BMCR 1994.06.08

Directory of Electronic Journals

Directory of Electronic Journals, Newsletters and Academic Discussion Lists. Washington: Association of Research Libraries, 1994. Pp. vi + 575. $59.

The map is not the territory, but a good map comes in handy, especially if you get out beyond the interstates. They help you find all sorts of interesting things and have at least a little confidence that you’ll be able to come back afterwards. Cyberspace lends itself to the metaphor of uncharted frontier, and it can be a frighteningly agoraphobic kind of place if you let yourself think that way. It’s as full of information as the sky over our heads is full of satellite s, and the information like the satellites has a far amount of worn-out junk mixed in with the indispensable stuff. A good map in such a situation can calm you down a lot, get you to places you never thought of to go, and also help you make sure you get to the places that you’d be sorry to have missed.

The fourth annual edition of the Directory of Electronic Journals, Newsletters and Academic Discussion Lists is growing at a rate only slightly less impressive than the figures for total internet traffic. The 1993 edition ran to about 350 pages and registered about 1300 items; a year later, 200+ more pages, 800+ more items listed. The great value of this collection is that it indexes an important part of cyberspace from the academic’s point of view. What is there that qualifies by any reasonable definition as a journal, newsletter or e-list with academic content? When you hear numbers like 12,000 total internet e-lists bandied about, the 1700 or so here are a valuable culling of that mass. At the same time, this is no blue-nosed selection: PSYCOLOQUY and MIT Press’s Artificial Life Journal are there, but so is Cult of the Dead Cow—not quite respectable, but in an odd way quite serious and worth at least a small detour if you happen to pass it on a gopher menu. BMCR, BMMR, BMR, Electronic Antiquity, Didaskalia, Sixteenth Century Journal, and CLIONET are all there, cheek by jowl with Postmodern Culture (both the academic journal of that name and all the other netware manifestations of the same spirit). The volume is handsomely laid out and durably produced, providing abundant useful (and indexed) information, and best of all, the information is kept to a high standard of accuracy and currency as of spring 1994. Those mountains of Internet guides toppling off the table at your local bookstore exist mainly to encourage you to purchase them, and some are of very low quality indeed: this one won’t be at the bookstore, but is worth seeking out. (Unsolicited testimonial: the best one to get at the bookstore is still Krol’s Whole Internet Guide, now in a new edition. Some of the others are ok, but once you’ve got Krol, I’ve never been able to figure out why you’d want another one.) There is one more important aspect of this book: It has shaped the community of e-journal publishers and editors as much as the community of readers. In part it has done this by defining the field and giving it self-consciousness and visibility, but in part by printing not only the basic listings but also each year a sampling of interesting and influential articles and bibliographic guides. This year, there are two important “think pieces”, one by Geoffrey Nunberg on “The Places of Books in the Age of Electronic Reproduction” (reprinted from the Representations special issue on the future of libraries last year), and one by e-journal Surfaces editor Jean-Claude Guedon: “Why are Electronic Publications Difficult to Classify?” In addition, Birdie MacLennan of the University of Vermont offers a pioneer’s guide to “Electronic Serial Sites” (where the gophers and other archives may be found and which ones are best, which ones are toxic waste dumps), David Robison offers a ten page bibliography of articles on the whole field of e-journal publishing, and Steve Outing offers a list of newspaper publishers with on-line services.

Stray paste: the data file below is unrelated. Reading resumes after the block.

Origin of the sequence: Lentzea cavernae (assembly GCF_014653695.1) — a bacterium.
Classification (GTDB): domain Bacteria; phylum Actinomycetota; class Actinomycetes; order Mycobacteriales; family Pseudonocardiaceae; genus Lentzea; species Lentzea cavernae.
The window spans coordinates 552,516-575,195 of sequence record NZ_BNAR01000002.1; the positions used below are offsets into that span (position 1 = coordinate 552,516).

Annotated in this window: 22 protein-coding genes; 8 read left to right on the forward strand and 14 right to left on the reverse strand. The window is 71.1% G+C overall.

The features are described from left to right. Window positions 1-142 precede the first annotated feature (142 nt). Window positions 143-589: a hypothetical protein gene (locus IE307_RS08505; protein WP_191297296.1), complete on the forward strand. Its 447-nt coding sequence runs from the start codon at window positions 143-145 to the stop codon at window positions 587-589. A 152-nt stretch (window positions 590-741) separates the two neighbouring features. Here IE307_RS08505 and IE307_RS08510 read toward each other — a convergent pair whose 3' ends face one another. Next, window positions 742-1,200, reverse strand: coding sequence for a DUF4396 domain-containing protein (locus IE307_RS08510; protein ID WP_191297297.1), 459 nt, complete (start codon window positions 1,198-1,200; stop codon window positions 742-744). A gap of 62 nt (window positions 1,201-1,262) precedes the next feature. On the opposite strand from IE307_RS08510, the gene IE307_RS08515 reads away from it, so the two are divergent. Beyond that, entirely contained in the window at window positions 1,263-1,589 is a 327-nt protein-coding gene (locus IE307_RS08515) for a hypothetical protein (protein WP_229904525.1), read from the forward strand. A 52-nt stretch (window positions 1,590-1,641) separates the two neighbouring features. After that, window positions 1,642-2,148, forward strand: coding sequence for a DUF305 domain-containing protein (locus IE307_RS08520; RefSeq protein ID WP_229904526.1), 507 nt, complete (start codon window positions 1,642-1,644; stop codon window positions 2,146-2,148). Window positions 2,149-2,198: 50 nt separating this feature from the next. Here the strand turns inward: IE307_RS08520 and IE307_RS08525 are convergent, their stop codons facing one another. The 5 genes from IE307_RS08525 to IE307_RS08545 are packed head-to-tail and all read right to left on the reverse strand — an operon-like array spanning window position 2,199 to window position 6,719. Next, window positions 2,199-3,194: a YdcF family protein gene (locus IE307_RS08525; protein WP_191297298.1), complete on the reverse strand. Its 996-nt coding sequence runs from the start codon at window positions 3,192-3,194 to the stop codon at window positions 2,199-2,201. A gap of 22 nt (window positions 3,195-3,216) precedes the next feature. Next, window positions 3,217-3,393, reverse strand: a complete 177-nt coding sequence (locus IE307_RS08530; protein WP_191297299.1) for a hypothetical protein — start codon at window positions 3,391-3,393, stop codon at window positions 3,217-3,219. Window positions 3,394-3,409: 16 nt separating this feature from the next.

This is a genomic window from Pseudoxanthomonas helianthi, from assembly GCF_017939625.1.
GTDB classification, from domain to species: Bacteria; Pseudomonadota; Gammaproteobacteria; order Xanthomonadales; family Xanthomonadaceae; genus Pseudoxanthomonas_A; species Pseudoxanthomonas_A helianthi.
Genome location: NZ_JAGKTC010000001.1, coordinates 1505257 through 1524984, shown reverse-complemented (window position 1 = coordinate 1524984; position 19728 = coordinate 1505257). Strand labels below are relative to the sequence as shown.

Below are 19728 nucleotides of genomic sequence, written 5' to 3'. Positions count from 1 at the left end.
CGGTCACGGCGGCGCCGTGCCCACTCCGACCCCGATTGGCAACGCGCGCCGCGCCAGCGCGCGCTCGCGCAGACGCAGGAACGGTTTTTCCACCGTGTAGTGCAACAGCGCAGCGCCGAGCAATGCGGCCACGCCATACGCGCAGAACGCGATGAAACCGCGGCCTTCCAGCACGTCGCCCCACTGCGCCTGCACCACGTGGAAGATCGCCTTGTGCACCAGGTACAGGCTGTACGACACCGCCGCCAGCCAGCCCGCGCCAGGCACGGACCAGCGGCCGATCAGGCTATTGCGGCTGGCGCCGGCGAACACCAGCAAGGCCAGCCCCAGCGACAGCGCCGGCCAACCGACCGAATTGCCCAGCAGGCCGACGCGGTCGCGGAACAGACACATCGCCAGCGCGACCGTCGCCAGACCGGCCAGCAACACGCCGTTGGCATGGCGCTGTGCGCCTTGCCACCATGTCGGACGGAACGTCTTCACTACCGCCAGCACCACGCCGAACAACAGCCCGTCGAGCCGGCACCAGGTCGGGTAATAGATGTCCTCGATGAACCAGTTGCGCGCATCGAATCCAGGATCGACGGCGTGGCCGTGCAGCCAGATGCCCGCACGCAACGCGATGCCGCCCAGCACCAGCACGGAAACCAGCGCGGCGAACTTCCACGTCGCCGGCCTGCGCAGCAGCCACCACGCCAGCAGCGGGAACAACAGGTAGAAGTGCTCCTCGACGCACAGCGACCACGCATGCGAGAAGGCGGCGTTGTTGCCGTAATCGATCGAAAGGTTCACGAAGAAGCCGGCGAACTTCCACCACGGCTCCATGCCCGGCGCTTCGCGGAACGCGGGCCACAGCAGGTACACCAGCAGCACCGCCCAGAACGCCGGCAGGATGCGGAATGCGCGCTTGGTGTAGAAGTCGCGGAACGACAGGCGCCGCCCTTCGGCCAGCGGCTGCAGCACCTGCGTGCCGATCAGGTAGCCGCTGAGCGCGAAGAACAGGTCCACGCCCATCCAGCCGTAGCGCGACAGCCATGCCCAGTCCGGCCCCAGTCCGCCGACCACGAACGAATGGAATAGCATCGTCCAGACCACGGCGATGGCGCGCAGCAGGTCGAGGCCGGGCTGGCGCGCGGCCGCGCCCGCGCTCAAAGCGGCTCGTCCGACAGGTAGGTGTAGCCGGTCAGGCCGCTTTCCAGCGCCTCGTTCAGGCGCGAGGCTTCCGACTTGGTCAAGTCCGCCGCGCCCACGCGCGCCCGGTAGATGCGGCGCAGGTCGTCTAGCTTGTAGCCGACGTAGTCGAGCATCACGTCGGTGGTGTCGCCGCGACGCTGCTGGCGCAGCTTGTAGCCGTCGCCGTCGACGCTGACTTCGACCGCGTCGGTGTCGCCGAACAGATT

In short, this is the indispensable vade mecum for the serious user of Internet publications. At the very least, both the campus library reference department and the campus humanities center should have copies within thumbable reach.